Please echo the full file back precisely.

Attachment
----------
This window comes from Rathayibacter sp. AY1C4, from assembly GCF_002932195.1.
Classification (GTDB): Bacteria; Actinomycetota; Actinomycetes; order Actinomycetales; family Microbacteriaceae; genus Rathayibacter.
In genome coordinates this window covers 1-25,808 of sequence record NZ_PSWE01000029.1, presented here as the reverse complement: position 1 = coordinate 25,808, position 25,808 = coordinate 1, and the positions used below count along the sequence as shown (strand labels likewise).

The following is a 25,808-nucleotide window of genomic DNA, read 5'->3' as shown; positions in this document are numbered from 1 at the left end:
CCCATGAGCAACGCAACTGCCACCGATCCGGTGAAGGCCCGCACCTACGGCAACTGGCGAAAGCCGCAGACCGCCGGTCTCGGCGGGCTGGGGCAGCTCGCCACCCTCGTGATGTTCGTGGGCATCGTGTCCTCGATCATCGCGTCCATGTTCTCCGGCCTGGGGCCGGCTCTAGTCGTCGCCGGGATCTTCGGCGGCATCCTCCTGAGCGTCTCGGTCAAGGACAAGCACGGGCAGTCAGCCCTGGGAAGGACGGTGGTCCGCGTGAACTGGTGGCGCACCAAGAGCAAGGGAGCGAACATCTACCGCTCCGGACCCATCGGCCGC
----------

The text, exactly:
This window comes from Rathayibacter sp. AY1C4, from assembly GCF_002932195.1.
Classification (GTDB): Bacteria; Actinomycetota; Actinomycetes; order Actinomycetales; family Microbacteriaceae; genus Rathayibacter.
In genome coordinates this window covers 1-25,808 of sequence record NZ_PSWE01000029.1, presented here as the reverse complement: position 1 = coordinate 25,808, position 25,808 = coordinate 1, and the positions used below count along the sequence as shown (strand labels likewise).

The following is a 25,808-nucleotide window of genomic DNA, read 5'->3' as shown; positions in this document are numbered from 1 at the left end:
CCCATGAGCAACGCAACTGCCACCGATCCGGTGAAGGCCCGCACCTACGGCAACTGGCGAAAGCCGCAGACCGCCGGTCTCGGCGGGCTGGGGCAGCTCGCCACCCTCGTGATGTTCGTGGGCATCGTGTCCTCGATCATCGCGTCCATGTTCTCCGGCCTGGGGCCGGCTCTAGTCGTCGCCGGGATCTTCGGCGGCATCCTCCTGAGCGTCTCGGTCAAGGACAAGCACGGGCAGTCAGCCCTGGGAAGGACGGTGGTCCGCGTGAACTGGTGGCGCACCAAGAGCAAGGGAGCGAACATCTACCGCTCCGGACCCATCGGCCGC